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How Much Should I Pay Retailers for Selling My Product?

Guest Writer
min read
Opinions expressed by Entrepreneur contributors are their own.
This is typically done on consignment, by which the store receives some kind of split on what they sell.

Revenue is usually split 60 percent to the store and 40 percent to you, although everything is negotiable. If your product is a "hot" item or helps drive extra traffic to that retailer, you can start at 60/40 then maybe move to a 50/50 or even 40/60 split.

It all depends, ultimately, on the type of demand for your product and the cost basis for your work.

Do you know what your costs truly are?

You need to know, because if you are getting 40 percent from every sale, but you need 50 percent to cover your costs, your profit margin and ultimately your profit, then you're already losing the game.

Typically, if you can get a three times the retail markup -- or 300 percent over your costs -- then you're in a good position to cover your costs. Of course, that's if you know exactly what your total costs of goods really are.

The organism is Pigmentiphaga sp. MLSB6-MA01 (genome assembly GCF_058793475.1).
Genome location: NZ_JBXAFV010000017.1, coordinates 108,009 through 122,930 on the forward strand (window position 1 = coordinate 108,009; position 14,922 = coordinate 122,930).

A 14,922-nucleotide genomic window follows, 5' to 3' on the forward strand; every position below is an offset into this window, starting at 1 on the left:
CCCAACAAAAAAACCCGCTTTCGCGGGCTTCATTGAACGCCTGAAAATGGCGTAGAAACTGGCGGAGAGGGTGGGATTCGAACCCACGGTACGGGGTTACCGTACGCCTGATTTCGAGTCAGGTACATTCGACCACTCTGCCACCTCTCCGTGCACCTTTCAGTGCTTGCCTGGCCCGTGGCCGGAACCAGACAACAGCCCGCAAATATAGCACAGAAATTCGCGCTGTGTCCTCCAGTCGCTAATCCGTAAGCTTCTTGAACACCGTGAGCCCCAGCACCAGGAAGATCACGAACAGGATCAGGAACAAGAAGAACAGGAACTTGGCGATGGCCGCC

For example, if it costs you $1 to make a piece, and you sell it for $3, are you really covering yourself in terms of expenses and leaving room for a healthy profit margin? Generally, that's at least 35 percent to 50 percent for custom made items. It's better to make and sell something for 50 cents "all in" and sell it for $10 than worry about making slim or no margins work for you.

Your other option is to set up shop at one of your local arts or crafts markets and see if there is a demand for your jewelry. Then, you can price and keep all of your revenues and profits, while developing a customer base that you can use to leverage yourself into retail outlets.

No matter what path you take, know your numbers inside and out and price your work accordingly. If your work is truly something people want to buy, you'll be able to create a unique niche for yourself, and ultimately command and charge whatever price your customers are willing to pay.

Related: Does Your Business Really Need a Retail Store?
Related: How Do I Get Boutique Owners to Sell My Retail Product?

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